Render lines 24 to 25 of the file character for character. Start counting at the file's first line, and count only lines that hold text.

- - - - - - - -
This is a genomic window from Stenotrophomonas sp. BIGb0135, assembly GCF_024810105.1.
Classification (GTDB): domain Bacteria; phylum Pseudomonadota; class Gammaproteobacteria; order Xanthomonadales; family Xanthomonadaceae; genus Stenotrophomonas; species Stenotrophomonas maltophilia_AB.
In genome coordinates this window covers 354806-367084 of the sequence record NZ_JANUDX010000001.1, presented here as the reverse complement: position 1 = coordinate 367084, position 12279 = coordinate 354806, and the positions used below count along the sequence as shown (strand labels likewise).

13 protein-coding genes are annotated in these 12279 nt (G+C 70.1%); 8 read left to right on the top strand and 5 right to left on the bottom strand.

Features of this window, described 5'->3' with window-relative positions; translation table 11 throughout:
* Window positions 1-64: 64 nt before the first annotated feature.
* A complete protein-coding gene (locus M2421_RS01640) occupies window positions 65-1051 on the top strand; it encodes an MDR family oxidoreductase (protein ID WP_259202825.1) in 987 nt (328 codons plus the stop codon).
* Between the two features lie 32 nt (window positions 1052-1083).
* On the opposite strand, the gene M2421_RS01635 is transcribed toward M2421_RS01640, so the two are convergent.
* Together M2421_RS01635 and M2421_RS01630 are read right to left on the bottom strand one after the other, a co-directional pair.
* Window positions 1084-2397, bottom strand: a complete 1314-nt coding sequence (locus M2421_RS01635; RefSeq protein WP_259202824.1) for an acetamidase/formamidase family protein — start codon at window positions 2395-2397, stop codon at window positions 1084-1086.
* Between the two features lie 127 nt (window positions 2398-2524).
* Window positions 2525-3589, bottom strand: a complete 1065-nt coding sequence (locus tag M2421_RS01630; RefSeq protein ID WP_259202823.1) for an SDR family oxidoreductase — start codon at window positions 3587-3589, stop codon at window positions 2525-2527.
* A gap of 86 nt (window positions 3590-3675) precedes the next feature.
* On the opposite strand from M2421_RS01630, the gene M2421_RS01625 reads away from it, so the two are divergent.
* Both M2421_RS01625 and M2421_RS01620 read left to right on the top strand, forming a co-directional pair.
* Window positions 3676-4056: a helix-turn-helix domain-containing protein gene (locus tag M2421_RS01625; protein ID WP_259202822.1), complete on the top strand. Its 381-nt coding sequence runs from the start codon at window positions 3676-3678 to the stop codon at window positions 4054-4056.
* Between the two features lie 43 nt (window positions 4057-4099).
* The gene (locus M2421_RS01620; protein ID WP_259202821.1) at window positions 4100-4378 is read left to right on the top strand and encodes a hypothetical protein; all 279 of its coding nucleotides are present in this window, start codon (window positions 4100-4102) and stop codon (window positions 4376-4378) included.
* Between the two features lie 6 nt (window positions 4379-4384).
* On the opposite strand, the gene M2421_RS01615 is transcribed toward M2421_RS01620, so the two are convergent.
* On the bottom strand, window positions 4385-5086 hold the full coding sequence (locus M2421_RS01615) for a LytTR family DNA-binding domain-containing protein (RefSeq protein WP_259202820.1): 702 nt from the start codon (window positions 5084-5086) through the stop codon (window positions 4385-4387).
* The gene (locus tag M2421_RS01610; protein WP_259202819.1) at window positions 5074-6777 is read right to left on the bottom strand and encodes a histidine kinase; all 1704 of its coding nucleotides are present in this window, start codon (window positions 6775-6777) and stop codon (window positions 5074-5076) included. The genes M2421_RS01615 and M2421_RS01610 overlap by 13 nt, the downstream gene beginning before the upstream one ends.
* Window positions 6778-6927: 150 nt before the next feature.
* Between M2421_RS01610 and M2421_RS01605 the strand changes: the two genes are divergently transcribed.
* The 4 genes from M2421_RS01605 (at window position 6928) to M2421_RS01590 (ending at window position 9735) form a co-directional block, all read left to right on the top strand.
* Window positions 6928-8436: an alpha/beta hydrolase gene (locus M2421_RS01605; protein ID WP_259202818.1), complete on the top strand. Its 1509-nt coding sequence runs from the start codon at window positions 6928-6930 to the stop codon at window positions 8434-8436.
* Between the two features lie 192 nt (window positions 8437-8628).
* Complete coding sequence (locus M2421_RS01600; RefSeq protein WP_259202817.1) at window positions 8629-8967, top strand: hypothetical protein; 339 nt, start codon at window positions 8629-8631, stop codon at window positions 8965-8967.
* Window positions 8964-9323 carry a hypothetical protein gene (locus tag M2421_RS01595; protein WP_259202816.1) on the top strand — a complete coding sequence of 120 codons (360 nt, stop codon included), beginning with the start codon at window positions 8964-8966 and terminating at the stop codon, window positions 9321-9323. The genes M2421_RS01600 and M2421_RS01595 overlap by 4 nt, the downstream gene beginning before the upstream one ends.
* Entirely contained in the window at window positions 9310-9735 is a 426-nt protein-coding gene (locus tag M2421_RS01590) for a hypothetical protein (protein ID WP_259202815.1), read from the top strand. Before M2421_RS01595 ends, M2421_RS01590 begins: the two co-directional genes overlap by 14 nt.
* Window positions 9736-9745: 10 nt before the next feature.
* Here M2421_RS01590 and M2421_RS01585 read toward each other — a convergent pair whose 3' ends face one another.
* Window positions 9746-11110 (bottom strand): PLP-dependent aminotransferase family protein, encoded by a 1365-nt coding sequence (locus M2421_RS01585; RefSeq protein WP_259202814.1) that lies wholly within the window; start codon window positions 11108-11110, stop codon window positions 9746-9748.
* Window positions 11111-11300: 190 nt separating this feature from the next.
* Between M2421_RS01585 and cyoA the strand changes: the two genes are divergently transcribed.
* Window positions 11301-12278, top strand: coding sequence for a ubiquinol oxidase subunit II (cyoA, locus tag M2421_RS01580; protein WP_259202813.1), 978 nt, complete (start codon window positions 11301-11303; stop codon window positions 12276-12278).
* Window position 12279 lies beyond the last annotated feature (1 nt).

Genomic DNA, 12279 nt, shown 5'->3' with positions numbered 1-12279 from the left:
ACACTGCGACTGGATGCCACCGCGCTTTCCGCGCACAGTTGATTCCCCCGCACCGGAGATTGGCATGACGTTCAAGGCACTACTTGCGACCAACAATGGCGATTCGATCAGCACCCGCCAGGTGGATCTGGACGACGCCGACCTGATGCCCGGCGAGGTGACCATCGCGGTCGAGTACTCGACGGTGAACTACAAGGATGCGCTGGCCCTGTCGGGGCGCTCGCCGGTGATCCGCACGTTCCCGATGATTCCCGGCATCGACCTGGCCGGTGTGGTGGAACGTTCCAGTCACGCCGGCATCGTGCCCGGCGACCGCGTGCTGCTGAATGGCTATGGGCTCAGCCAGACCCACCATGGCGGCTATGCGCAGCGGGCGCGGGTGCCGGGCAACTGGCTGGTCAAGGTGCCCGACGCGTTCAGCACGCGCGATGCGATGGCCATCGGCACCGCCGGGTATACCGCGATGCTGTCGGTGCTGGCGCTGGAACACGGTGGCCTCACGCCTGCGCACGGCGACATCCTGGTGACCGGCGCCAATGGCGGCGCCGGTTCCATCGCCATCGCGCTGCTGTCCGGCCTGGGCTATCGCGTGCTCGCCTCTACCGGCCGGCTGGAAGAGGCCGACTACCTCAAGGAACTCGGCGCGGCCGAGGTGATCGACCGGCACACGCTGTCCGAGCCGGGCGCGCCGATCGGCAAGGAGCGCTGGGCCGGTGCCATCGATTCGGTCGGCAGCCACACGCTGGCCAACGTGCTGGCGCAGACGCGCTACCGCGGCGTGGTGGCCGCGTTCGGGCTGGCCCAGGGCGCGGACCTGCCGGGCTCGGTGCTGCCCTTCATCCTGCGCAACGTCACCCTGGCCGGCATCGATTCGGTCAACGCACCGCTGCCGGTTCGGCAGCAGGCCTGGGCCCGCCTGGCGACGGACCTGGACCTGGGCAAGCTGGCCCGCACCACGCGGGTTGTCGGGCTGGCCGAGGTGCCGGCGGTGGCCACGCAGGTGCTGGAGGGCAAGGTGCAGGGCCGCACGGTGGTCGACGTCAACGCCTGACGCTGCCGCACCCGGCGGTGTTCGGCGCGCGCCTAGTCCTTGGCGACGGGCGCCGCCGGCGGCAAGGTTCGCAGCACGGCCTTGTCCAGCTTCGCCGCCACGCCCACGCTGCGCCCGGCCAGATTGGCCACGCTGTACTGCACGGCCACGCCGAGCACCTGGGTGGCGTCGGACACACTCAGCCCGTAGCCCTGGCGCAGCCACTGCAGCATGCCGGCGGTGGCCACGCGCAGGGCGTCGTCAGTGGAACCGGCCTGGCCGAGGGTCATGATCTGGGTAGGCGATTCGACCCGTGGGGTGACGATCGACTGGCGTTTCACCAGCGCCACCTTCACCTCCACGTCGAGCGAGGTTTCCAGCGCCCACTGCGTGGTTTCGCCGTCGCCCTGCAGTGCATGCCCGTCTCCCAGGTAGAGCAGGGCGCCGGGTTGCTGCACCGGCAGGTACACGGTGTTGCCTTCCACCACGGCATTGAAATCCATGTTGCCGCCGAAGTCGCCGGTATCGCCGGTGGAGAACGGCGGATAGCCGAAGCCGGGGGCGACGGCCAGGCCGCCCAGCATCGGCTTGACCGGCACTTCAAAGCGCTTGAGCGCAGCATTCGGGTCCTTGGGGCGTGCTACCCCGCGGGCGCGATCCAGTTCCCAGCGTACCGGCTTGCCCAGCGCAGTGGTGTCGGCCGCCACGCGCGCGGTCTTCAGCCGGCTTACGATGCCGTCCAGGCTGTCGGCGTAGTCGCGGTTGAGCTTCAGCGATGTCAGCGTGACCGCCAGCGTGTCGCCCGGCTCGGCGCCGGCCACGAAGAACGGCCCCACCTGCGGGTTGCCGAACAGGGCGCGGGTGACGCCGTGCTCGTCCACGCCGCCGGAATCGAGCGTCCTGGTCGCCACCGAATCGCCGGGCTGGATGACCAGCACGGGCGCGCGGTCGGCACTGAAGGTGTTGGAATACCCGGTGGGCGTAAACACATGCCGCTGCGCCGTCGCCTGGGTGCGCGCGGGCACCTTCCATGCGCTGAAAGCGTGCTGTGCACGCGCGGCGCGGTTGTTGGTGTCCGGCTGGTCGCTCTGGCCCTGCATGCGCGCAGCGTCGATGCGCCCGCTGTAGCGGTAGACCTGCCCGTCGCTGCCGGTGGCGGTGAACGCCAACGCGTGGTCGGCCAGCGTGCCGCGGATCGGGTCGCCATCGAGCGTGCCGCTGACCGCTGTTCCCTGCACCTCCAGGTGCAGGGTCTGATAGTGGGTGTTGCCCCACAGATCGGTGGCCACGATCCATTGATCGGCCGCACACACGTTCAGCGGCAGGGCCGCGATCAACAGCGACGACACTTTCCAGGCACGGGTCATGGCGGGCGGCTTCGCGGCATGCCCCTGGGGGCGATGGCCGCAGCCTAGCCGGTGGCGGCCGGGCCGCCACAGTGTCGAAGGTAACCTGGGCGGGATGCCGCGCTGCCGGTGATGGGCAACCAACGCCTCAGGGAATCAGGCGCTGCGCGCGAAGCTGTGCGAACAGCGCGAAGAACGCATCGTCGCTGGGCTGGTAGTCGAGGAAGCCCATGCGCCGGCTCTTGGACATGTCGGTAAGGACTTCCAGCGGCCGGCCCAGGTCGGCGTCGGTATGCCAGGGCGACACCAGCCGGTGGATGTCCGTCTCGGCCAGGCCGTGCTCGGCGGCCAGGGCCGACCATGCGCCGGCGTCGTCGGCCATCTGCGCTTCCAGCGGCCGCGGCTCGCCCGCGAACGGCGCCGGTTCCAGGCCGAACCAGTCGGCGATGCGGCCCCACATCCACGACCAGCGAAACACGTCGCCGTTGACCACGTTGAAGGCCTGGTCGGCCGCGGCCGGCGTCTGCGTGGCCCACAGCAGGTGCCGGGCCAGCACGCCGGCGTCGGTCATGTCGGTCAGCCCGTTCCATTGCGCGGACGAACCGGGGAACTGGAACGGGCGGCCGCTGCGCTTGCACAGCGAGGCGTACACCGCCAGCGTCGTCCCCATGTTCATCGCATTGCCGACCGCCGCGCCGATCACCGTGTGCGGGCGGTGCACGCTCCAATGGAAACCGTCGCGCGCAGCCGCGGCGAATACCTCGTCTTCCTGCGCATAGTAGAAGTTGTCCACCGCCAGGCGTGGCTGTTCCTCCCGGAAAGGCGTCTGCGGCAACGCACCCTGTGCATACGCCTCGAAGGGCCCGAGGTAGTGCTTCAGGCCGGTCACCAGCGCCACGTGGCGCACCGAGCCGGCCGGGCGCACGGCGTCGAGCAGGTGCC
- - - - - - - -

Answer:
* Window positions 6778-6927: 150 nt before the next feature.
* Between M2421_RS01610 and M2421_RS01605 the strand changes: the two genes are divergently transcribed.